Since Ancient Egypt, Garlic has been considered in many cultures a plant of purity, and was used to ward off evil, illness, and disease. In southern Slavic regions and other European regions, it was believed not only to protect from vampires, but also witches, demons, and even werewolves.

However, garlic is traditionally more of a repellant than an actual method of killing a vampire. It could also be stuffed inside a corpse to prevent it from becoming a vampire.

Many areas of Eastern Asia also believed in rubbing garlic on their bodies to keep vampires at bay.

In Dracula , the flowers a garlic plant produced could also keep vampires at bay with its smell.

Spiritual and religious uses

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In myths, garlic has been regarded as a force for both good and evil. In Europe, many cultures have used garlic for protection or white magic, perhaps owing to its reputation in folk medicine. Central European folk beliefs considered garlic a powerful ward against demons, werewolves, and vampires. To ward off vampires, garlic could be worn, hung in windows, or rubbed on chimneys and keyholes.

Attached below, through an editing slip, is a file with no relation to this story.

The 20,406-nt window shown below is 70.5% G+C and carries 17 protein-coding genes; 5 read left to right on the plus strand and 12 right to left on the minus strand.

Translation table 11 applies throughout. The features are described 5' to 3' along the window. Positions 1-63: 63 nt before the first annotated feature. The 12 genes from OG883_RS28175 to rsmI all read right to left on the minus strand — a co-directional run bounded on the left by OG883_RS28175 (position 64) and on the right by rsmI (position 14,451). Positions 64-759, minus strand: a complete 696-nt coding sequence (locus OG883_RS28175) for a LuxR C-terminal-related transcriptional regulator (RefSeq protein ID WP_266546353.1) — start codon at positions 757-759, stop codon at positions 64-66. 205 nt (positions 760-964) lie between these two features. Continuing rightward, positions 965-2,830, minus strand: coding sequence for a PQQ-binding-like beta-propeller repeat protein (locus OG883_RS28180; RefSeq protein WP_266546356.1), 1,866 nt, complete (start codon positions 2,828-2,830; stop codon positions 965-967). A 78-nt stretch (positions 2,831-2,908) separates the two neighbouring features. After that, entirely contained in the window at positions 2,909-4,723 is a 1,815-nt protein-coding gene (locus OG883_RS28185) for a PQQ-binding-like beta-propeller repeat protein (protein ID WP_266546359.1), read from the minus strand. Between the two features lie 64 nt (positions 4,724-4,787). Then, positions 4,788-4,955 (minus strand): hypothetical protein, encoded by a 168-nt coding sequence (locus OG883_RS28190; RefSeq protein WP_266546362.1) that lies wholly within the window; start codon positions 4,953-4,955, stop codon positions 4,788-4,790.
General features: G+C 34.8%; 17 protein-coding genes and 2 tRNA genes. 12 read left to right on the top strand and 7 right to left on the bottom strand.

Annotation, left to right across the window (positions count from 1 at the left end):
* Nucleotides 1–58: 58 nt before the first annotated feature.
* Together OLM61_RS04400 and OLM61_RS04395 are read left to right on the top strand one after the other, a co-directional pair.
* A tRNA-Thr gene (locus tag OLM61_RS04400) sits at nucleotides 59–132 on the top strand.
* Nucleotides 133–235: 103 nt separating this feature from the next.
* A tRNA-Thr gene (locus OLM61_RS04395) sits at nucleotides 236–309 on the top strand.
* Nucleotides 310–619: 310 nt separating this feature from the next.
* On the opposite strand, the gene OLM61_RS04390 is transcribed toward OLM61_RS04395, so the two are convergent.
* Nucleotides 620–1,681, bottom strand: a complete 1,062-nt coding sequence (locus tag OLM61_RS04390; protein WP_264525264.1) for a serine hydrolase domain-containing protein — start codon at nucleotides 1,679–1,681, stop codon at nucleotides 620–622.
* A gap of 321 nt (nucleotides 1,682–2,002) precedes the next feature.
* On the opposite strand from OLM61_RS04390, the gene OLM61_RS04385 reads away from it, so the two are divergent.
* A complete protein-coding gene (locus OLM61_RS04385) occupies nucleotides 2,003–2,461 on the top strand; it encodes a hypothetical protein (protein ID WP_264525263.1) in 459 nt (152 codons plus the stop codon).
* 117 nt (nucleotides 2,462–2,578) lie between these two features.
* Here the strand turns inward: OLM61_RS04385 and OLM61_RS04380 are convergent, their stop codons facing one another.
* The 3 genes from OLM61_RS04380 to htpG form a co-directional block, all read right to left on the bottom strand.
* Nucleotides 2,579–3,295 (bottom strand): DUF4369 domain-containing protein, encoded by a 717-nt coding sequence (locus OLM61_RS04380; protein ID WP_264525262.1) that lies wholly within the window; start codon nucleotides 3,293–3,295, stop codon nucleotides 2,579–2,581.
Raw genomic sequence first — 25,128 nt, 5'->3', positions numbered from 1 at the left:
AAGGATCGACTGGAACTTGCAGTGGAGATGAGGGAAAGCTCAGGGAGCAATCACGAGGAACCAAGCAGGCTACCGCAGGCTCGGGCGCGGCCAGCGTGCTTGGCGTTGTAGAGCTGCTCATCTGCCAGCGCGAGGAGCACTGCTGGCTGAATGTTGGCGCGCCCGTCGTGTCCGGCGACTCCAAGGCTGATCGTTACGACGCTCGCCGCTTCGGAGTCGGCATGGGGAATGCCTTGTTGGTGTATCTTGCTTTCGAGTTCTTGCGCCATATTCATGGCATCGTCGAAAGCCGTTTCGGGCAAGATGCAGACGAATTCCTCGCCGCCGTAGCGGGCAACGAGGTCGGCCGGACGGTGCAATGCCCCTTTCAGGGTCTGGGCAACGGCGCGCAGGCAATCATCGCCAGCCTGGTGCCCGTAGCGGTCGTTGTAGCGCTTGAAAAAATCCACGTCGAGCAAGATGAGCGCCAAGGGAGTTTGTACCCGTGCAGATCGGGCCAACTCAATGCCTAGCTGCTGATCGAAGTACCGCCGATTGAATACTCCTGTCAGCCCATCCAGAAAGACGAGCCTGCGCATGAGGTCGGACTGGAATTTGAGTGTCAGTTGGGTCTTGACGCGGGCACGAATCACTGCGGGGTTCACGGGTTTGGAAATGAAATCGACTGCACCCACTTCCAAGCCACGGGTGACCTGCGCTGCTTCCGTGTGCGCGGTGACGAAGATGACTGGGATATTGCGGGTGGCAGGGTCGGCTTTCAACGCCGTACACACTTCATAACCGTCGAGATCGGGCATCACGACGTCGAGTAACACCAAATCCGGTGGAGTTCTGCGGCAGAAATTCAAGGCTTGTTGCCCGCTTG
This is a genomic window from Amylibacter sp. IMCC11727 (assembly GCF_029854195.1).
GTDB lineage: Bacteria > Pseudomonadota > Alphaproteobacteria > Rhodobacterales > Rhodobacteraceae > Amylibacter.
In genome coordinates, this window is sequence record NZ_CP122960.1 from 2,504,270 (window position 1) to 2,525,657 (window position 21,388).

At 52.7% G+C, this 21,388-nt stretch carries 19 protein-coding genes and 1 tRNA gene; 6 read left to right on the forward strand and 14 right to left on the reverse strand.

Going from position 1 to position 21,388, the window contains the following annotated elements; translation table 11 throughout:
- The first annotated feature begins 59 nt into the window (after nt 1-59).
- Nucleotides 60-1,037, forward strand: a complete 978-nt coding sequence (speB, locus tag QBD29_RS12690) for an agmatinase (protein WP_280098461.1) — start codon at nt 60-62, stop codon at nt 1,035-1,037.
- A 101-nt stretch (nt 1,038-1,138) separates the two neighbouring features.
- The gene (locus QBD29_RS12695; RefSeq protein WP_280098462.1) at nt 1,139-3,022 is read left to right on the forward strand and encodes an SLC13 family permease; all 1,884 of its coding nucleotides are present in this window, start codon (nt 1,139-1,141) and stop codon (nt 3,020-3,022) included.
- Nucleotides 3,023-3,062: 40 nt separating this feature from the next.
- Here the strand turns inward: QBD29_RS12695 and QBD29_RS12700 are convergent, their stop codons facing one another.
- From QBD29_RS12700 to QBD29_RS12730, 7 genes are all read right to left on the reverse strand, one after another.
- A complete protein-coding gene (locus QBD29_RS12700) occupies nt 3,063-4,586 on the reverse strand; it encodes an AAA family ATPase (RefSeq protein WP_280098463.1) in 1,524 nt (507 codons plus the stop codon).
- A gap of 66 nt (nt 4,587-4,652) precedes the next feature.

In the foundation myth of the ancient Korean kingdom of Gojoseon, eating nothing but 20 cloves of garlic and a bundle of Korean mugwort for 100 days let a bear be transformed into a woman.

In Iranian countries that celebrate Nowruz (Persian calendar New Year) such as Iran, the Caucasus countries, Afghanistan, and Central Asian countries such as Tajikistan and Uzbekistan, garlic is one of the items in a Seven-Seen table, a traditional New Year's display.

In Islam, it is recommended not to eat raw garlic prior to going to the mosque. This is based on several hadiths.

In both Hinduism and Jainism, garlic is thought to stimulate and warm the body and to increase one's desires. Some devout Hindus generally avoid using garlic and the related onion in the preparation of foods, while less devout followers may only observe this for religious festivities and events. Followers of the Jain religion avoid eating garlic and onion on a daily basis.

In some Buddhist traditions, garlic – along with the other five "pungent spices" – is understood to stimulate sexual and aggressive drives to the detriment of meditation practice. In Mahayana Buddhism, monks and nuns are not allowed to consume garlic or other pungent spices such as chili, which are deemed as being "earthly pleasures" and are viewed as promoting aggression due to their spiciness and pungency.

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